To Infuse Creativity
Other times, your mind may be so busy buzzing around with different ideas that you may feel lost regarding what particular string of thoughts to pay attention to. Often this contributes to the experience of stress, and sense of overwhelm. Taking the time to do a “mind dump”, where you sit down and get all of your thoughts written out on paper, may help to unblock stifled creativity, recognize what needs to be a priority, and take steps towards problem solving. Author of Getting Things Done, David Allen suggests being more systematic about this process, and has a famous quote that reads, “the mind is for having ideas, not holding them.” He recommends implementing an organizational system into your life that allows your brain to function more freely, without wasting the mind’s energy on holding needless information.
To Recognize and Correct Negative Self-Talk
The final purpose of journaling discussed in this article is to be able to sniff out negative thought processes, and to be able to identify the alternatives that will bring positive energy instead. This might look like identifying moments where you are catastrophizing what happened, getting stuck in black and white thinking, or as previously discussed, minimizing your own role in the conflict. Having the opportunity to review what you’ve written with the lens of a concerned friend looking to gently push you in the right direction takes cultivating an active practice of self-kindness, but is necessary to avoid the shaming and negative self-labeling that could easily arise during this process.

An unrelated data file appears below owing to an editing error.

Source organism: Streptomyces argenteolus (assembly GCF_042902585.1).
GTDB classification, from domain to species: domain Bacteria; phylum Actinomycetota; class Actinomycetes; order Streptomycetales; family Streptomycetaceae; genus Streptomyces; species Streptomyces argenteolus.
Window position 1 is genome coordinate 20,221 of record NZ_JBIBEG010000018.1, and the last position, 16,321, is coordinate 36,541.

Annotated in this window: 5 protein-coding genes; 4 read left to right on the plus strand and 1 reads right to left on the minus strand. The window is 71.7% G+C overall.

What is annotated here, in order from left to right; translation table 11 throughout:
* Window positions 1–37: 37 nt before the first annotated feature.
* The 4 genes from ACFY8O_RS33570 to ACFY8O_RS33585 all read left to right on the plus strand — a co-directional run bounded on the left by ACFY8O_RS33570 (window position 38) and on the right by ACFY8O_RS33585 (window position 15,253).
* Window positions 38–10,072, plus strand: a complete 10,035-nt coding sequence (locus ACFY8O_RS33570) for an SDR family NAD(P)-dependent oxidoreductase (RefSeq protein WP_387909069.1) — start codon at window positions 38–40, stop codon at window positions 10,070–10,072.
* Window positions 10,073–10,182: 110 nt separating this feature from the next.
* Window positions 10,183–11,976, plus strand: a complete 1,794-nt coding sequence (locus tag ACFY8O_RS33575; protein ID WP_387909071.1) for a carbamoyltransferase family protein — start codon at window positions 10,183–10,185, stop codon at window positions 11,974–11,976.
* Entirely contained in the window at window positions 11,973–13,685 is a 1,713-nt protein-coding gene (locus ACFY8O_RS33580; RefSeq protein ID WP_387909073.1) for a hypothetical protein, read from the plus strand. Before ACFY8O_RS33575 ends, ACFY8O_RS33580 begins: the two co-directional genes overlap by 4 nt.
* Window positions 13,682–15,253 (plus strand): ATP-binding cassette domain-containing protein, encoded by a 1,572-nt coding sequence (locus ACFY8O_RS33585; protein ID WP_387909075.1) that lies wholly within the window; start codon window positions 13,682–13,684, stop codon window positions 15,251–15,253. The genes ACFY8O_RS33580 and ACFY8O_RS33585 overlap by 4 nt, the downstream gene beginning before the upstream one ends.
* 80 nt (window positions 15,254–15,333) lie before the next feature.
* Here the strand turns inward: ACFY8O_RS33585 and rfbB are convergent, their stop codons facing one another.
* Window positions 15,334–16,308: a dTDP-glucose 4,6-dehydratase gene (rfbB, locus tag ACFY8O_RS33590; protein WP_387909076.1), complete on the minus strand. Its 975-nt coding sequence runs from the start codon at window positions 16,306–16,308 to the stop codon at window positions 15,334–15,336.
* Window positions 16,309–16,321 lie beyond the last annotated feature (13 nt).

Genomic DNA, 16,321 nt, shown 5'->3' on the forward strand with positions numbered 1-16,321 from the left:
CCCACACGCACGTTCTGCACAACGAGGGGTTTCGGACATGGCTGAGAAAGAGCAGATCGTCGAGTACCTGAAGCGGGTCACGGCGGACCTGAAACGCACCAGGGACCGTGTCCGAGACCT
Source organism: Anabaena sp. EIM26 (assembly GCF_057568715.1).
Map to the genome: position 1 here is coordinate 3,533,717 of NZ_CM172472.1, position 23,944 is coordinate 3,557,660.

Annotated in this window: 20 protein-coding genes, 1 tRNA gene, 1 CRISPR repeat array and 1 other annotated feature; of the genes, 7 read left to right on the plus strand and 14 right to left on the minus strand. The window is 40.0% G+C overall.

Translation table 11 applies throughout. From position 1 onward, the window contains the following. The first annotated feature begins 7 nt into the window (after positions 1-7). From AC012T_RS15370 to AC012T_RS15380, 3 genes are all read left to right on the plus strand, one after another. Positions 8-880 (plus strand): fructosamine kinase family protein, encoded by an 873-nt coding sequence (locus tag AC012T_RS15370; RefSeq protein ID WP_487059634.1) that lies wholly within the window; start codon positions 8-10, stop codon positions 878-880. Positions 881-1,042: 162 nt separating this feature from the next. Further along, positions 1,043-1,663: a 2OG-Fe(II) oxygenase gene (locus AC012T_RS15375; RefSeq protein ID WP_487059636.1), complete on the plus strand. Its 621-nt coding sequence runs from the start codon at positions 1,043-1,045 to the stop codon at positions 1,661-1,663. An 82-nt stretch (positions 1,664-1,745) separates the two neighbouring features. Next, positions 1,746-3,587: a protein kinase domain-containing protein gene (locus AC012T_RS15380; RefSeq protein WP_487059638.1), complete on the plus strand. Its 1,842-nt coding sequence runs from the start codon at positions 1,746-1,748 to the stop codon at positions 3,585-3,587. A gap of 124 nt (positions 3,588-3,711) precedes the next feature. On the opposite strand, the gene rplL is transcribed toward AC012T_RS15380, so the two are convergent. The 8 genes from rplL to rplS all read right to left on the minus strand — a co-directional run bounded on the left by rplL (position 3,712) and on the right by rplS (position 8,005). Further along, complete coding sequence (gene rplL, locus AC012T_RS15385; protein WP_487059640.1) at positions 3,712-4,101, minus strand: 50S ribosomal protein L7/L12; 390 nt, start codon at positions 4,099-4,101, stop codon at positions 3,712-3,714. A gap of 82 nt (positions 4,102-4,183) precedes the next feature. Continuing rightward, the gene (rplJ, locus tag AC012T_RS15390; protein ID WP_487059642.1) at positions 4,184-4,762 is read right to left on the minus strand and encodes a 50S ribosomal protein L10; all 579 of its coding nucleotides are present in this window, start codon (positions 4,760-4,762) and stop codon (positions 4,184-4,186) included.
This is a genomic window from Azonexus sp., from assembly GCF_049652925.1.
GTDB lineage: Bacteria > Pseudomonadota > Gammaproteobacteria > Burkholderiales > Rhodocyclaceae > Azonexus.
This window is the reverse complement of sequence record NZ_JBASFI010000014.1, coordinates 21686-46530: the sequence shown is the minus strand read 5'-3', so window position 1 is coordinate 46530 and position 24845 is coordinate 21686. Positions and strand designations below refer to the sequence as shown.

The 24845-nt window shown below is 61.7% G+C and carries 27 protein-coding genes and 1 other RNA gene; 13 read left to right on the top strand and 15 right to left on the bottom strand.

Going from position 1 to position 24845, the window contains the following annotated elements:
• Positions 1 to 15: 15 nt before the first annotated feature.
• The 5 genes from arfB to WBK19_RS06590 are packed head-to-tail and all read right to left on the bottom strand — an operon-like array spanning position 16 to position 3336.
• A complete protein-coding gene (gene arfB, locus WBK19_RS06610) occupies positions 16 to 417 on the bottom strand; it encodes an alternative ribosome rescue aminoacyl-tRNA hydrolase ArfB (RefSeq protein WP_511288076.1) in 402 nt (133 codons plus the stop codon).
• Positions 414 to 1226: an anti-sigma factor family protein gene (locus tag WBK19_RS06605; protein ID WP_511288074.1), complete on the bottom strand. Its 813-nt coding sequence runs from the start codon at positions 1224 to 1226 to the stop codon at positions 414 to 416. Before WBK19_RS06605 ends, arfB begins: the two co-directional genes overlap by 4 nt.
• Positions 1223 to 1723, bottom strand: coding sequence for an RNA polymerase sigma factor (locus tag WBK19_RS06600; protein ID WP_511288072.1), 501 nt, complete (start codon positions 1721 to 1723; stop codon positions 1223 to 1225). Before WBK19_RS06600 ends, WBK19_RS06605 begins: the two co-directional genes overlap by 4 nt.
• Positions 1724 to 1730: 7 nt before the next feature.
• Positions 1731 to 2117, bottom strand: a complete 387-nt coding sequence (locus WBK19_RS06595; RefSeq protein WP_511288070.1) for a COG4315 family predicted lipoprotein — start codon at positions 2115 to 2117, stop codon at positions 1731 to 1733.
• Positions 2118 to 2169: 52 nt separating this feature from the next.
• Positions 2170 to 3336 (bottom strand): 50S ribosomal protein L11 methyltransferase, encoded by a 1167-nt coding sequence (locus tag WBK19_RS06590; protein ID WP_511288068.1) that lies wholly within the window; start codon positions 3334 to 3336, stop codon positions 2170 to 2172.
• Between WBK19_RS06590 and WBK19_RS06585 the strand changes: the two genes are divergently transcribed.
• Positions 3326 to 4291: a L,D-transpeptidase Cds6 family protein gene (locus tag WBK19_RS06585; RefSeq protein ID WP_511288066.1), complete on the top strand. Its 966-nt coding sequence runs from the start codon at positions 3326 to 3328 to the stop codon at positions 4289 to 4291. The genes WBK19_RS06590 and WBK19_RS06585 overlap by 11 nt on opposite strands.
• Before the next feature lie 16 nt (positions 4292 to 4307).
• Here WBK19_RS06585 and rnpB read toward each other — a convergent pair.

Even if you visit regularly with a therapist, it cannot be understated how important it is to develop your own journaling routines. Whether it is sitting down with paper and pen and plotting your next steps forward, or you end up using an app on your smartphone that helps you to organize your thoughts, the important thing is that you are taking the time to sit with your thoughts and allowing them to influence you. If you don’t visit regularly with a therapist, and you’ve found that you require more support than your spiral-bound notebook can provide, don’t hesitate to reach out to us directly, or to make an appointment using our easy-to-use client portal today.